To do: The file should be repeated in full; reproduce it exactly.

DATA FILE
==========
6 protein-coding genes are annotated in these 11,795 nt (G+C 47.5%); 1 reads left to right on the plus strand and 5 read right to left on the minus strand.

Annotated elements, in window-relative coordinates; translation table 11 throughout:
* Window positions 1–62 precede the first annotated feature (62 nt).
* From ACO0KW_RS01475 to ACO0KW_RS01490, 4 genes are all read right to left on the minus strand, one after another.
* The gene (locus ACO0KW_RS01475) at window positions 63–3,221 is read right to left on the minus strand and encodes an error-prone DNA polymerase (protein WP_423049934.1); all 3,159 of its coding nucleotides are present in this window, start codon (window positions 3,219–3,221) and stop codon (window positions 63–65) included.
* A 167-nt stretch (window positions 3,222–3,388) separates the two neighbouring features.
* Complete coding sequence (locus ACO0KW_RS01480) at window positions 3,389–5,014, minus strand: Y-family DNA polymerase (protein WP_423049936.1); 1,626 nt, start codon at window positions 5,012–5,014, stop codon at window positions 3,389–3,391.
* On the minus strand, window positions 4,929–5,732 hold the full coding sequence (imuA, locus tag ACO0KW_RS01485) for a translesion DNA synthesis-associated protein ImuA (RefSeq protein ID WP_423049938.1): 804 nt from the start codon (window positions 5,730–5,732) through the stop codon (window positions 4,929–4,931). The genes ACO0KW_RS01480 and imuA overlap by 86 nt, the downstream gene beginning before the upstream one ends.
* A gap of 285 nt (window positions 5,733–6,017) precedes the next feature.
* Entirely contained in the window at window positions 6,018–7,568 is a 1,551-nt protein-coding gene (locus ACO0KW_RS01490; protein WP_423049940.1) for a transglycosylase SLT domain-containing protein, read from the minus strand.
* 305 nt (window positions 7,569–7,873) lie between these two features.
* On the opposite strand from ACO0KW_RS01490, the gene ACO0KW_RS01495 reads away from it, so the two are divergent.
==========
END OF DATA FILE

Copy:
6 protein-coding genes are annotated in these 11,795 nt (G+C 47.5%); 1 reads left to right on the plus strand and 5 read right to left on the minus strand.

Annotated elements, in window-relative coordinates; translation table 11 throughout:
* Window positions 1–62 precede the first annotated feature (62 nt).
* From ACO0KW_RS01475 to ACO0KW_RS01490, 4 genes are all read right to left on the minus strand, one after another.
* The gene (locus ACO0KW_RS01475) at window positions 63–3,221 is read right to left on the minus strand and encodes an error-prone DNA polymerase (protein WP_423049934.1); all 3,159 of its coding nucleotides are present in this window, start codon (window positions 3,219–3,221) and stop codon (window positions 63–65) included.
* A 167-nt stretch (window positions 3,222–3,388) separates the two neighbouring features.
* Complete coding sequence (locus ACO0KW_RS01480) at window positions 3,389–5,014, minus strand: Y-family DNA polymerase (protein WP_423049936.1); 1,626 nt, start codon at window positions 5,012–5,014, stop codon at window positions 3,389–3,391.
* On the minus strand, window positions 4,929–5,732 hold the full coding sequence (imuA, locus tag ACO0KW_RS01485) for a translesion DNA synthesis-associated protein ImuA (RefSeq protein ID WP_423049938.1): 804 nt from the start codon (window positions 5,730–5,732) through the stop codon (window positions 4,929–4,931). The genes ACO0KW_RS01480 and imuA overlap by 86 nt, the downstream gene beginning before the upstream one ends.
* A gap of 285 nt (window positions 5,733–6,017) precedes the next feature.
* Entirely contained in the window at window positions 6,018–7,568 is a 1,551-nt protein-coding gene (locus ACO0KW_RS01490; protein WP_423049940.1) for a transglycosylase SLT domain-containing protein, read from the minus strand.
* 305 nt (window positions 7,569–7,873) lie between these two features.
* On the opposite strand from ACO0KW_RS01490, the gene ACO0KW_RS01495 reads away from it, so the two are divergent.